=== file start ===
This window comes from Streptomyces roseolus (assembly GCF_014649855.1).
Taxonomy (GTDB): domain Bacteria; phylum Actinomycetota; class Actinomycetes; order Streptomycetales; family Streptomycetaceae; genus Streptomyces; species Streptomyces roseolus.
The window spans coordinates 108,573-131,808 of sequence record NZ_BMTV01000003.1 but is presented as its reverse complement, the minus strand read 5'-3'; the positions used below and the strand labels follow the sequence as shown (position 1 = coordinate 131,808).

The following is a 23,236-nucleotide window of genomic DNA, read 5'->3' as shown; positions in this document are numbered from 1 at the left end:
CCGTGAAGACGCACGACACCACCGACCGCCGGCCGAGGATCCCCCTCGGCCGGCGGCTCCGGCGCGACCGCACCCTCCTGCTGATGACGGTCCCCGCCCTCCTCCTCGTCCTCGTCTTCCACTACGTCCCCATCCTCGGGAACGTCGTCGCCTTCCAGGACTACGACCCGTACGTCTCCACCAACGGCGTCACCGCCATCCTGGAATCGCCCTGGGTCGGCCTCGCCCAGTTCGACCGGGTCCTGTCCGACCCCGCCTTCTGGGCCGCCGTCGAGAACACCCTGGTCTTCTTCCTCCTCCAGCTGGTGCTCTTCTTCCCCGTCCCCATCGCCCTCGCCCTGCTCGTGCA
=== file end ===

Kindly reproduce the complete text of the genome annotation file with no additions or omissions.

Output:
This window comes from Streptomyces roseolus (assembly GCF_014649855.1).
Taxonomy (GTDB): domain Bacteria; phylum Actinomycetota; class Actinomycetes; order Streptomycetales; family Streptomycetaceae; genus Streptomyces; species Streptomyces roseolus.
The window spans coordinates 108,573-131,808 of sequence record NZ_BMTV01000003.1 but is presented as its reverse complement, the minus strand read 5'-3'; the positions used below and the strand labels follow the sequence as shown (position 1 = coordinate 131,808).

The following is a 23,236-nucleotide window of genomic DNA, read 5'->3' as shown; positions in this document are numbered from 1 at the left end:
CCGTGAAGACGCACGACACCACCGACCGCCGGCCGAGGATCCCCCTCGGCCGGCGGCTCCGGCGCGACCGCACCCTCCTGCTGATGACGGTCCCCGCCCTCCTCCTCGTCCTCGTCTTCCACTACGTCCCCATCCTCGGGAACGTCGTCGCCTTCCAGGACTACGACCCGTACGTCTCCACCAACGGCGTCACCGCCATCCTGGAATCGCCCTGGGTCGGCCTCGCCCAGTTCGACCGGGTCCTGTCCGACCCCGCCTTCTGGGCCGCCGTCGAGAACACCCTGGTCTTCTTCCTCCTCCAGCTGGTGCTCTTCTTCCCCGTCCCCATCGCCCTCGCCCTGCTCGTGCA